The current worldwide pandemic has impacted every aspect of our lives, which we are struggling to bring back to what we consider ‘normal.’ We have seen an impact on our social habits, our way of working and our economical balance, along with a changed perception on health. There has also been increased attention on the value of healthcare and medical device manufacturers, and the sudden dramatic increase of personal protective equipment (PPE) demand like face masks, gloves and protective suits.
Sterilization processes have always been essential for medical device industries but now they are assuming an even greater relevance for limiting infections, especially in an emergency situation of single-use device shortage.
One of the most adopted sterilization processes uses ethylene oxide (EO), a highly reactive, toxic and flammable gas capable of sterilizing at ambient temperature, preserving those medical devices which cannot be exposed to moisture or high temperatures — like the ones made of polymers, plastics or those containing electronic components. The EO sterilization is assumed to play an important role in the battle against COVID-19, but, due to its intrinsic hazardous nature and carcinogenic effect on human beings, very high attention must be paid on possible residual levels.
During the pandemic, a shortage of filtering facepiece respirators has led some health care facilities to sterilize PPE for reuse. However, the Washington State Department of Labor & Industries issued a warning stating that EO sterilization is not approved by federal OSHA for use on personal protective equipment and should not be used to sterilize filtering facepiece respirators for reuse because this extremely hazardous toxic chemical poses a severe risk to human health.
This position is supported by the Centers for Disease Control and Prevention (CDC) which states, “Ethylene oxide is not recommended as a crisis strategy for cleaning filtering facepiece respirators as it may be harmful to the wearer.”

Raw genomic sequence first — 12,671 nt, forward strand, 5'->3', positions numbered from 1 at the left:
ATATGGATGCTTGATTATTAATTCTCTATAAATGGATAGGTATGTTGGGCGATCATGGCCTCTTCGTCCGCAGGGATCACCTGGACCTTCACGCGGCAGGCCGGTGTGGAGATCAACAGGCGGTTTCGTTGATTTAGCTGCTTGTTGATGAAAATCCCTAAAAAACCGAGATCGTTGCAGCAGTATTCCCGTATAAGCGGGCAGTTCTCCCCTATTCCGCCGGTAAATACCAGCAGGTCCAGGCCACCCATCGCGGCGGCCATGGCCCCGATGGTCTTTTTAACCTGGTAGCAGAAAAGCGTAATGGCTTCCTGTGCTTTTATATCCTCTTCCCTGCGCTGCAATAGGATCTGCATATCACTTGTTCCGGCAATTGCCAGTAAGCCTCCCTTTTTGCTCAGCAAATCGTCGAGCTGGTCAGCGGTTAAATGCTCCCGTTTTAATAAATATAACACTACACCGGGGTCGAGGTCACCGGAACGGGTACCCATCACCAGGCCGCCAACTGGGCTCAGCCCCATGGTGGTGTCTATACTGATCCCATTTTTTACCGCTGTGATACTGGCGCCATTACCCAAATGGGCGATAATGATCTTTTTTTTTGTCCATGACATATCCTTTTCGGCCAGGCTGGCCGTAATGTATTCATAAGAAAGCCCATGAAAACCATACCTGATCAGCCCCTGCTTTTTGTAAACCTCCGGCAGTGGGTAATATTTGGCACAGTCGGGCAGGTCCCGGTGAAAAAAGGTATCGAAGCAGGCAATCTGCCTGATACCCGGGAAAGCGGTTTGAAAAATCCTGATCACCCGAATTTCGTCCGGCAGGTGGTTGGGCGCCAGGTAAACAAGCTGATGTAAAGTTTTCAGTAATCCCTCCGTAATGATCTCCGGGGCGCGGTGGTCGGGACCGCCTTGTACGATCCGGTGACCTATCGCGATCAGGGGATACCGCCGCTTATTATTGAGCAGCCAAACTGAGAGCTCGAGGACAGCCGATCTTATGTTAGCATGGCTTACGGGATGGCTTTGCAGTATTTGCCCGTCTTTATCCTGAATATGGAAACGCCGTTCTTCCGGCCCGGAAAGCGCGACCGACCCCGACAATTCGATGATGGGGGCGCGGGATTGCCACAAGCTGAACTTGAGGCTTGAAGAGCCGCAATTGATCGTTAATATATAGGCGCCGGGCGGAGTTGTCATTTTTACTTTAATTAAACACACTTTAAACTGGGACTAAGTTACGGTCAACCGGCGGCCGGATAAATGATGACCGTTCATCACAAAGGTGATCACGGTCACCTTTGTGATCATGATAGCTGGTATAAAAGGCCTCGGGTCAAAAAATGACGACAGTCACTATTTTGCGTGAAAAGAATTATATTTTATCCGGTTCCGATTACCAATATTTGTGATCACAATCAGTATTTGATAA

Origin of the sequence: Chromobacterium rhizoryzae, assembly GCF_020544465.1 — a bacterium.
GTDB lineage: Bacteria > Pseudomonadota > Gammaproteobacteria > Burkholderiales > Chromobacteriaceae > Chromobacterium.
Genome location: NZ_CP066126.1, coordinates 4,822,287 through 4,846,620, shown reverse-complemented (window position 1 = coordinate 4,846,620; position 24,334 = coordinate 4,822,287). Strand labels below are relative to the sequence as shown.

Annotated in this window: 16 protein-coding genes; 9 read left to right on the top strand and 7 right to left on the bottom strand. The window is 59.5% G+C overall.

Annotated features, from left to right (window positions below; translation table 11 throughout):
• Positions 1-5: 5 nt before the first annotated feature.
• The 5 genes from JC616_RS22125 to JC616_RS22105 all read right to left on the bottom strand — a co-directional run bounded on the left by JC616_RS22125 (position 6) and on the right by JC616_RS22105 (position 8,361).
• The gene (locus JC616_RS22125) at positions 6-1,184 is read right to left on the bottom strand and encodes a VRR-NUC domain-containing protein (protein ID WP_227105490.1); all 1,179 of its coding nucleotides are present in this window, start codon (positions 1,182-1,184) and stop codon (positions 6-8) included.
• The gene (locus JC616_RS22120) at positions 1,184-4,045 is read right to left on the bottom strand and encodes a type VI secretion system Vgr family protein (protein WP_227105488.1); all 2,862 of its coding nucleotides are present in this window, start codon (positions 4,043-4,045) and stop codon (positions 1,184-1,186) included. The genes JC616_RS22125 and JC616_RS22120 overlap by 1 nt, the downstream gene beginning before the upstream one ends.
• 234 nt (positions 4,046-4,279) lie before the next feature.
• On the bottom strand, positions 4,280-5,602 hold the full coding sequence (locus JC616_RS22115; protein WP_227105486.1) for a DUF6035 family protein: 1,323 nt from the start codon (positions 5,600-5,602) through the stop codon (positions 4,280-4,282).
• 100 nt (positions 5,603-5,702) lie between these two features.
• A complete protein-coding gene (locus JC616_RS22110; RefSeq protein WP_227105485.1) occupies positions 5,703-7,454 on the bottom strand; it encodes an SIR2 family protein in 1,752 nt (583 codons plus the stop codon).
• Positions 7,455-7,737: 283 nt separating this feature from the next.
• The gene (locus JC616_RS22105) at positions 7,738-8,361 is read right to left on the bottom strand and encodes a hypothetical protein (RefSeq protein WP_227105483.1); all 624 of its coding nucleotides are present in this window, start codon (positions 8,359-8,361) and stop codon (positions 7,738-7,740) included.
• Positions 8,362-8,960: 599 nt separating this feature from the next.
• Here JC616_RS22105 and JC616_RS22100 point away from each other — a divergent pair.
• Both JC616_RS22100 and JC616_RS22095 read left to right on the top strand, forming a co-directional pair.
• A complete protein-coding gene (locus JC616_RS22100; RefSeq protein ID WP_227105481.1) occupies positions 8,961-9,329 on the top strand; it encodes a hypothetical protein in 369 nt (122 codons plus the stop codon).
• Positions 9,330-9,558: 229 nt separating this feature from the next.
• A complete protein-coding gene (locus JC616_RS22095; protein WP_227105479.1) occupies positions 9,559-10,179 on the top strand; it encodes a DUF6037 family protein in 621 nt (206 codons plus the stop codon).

In this scenario, it becomes even more critical to rely on efficient and sensitive testing methods to ensure no residual EO is present on PPE and medical devices in general.
EO is absorbed by many materials, for this reason, following sterilization the item must undergo aeration to remove any residual. Guidelines have been promoted regarding allowable EO limits for devices that depend on how the device is used, how often, and how long in order to pose a minimal risk to patients in normal product use1.
Additionally, during the EO sterilization process, it is also possible the formation of 2-chloroethanol (or ethylene chlorohydrin, ECH)2, which is classified as a hazardous substance very toxic by inhalation and skin absorption.
The headspace (HS) sampling technique coupled with GC-FID analysis is a simple approach to quantify possible residues of ethylene oxide and 2-chloroethanol compounds in solid materials, with almost no sample preparation required.
ISO 10993.7-2008 (Biological evaluation of medical devices) and Chinese National Standards3,4 are reference guidelines setting limits for ethylene oxide and 2-chloroethanol in a variety of different materials. In particular, the residual limit for ethylene oxide on face masks is set to 10 µg/g.
A robust and cost-effective HS-GC-FID method has been developed on the Thermo Scientific™ TriPlus™500 valve and loop headspace autosampler coupled with a Thermo Scientific™TRACE™1310 gas chromatograph, using nitrogen as carrier gas.
Would you like to know more? Don’t miss our latest Application Note on this fast and cost-effective HS-GC-FID method for EO residuals analysis in surgical style face mask.
- Sreejith, L.S. Sasi, R., Residual Ethylene Oxide in Medical Devices: Effects and Estimation Methods, an Overview, Trends in biomaterials & artificial organs, 2020, 34, 7-12
- AQSQA, SAC, GB/T 16886.7-2015 – Biological evaluation of medical devices – Part 7: Ethylene oxide sterilization residuals, Issued 2015-12-10, Implemented n 2017-01-01
- AQSIQ, SAC, GB 19083-2010 – Technical requirements for protective face masks for medical use, Issued 2010-09-02, Implemented 2011-08-01